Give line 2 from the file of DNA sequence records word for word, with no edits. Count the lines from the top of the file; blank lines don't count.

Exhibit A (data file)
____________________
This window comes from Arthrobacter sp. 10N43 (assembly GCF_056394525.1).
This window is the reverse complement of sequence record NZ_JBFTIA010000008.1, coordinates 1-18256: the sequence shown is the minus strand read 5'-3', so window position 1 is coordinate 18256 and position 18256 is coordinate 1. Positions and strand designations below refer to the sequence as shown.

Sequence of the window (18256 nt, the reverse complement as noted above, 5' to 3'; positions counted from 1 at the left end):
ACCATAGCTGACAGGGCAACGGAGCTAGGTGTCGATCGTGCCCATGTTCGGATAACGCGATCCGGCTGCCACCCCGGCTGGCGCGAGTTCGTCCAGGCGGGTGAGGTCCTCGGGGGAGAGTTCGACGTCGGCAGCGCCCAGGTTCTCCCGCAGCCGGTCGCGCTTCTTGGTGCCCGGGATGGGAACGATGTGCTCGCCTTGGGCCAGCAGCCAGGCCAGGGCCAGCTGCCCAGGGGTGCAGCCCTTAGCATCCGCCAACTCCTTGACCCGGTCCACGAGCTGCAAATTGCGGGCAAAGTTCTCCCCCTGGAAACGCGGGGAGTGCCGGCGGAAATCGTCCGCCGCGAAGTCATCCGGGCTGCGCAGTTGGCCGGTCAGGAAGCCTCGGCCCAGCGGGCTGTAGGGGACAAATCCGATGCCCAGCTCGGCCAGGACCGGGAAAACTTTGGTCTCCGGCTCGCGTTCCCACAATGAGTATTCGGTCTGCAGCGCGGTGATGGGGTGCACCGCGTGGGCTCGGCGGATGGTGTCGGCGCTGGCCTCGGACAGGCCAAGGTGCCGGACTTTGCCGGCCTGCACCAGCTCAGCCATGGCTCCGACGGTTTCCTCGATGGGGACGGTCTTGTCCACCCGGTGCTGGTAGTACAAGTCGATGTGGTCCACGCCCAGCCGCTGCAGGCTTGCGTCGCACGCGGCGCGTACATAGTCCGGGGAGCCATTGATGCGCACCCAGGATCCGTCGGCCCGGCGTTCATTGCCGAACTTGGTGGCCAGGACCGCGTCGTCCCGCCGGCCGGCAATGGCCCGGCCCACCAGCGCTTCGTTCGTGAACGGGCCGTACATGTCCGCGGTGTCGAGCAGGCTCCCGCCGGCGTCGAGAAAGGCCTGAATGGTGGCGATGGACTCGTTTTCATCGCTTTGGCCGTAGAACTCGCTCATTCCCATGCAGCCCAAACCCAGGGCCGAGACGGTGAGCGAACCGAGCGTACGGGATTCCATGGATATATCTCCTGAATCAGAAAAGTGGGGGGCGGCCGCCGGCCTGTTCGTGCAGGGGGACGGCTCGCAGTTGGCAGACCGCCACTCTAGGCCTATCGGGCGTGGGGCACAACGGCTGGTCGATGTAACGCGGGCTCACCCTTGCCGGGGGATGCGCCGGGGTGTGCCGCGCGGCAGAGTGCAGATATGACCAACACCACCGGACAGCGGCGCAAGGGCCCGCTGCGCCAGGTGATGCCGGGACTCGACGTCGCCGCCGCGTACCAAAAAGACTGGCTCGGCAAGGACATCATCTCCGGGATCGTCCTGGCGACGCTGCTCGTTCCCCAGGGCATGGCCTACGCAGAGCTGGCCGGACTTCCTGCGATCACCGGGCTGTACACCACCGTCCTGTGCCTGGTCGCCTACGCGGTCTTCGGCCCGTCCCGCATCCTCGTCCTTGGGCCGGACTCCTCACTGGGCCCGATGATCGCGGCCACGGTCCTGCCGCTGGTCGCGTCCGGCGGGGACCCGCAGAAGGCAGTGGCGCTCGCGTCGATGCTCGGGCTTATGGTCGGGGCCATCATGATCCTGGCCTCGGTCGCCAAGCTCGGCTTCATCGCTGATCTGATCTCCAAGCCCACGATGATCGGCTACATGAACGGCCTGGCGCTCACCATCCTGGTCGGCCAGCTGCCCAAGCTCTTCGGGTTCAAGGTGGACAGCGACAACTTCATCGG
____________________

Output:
This window is the reverse complement of sequence record NZ_JBFTIA010000008.1, coordinates 1-18256: the sequence shown is the minus strand read 5'-3', so window position 1 is coordinate 18256 and position 18256 is coordinate 1. Positions and strand designations below refer to the sequence as shown.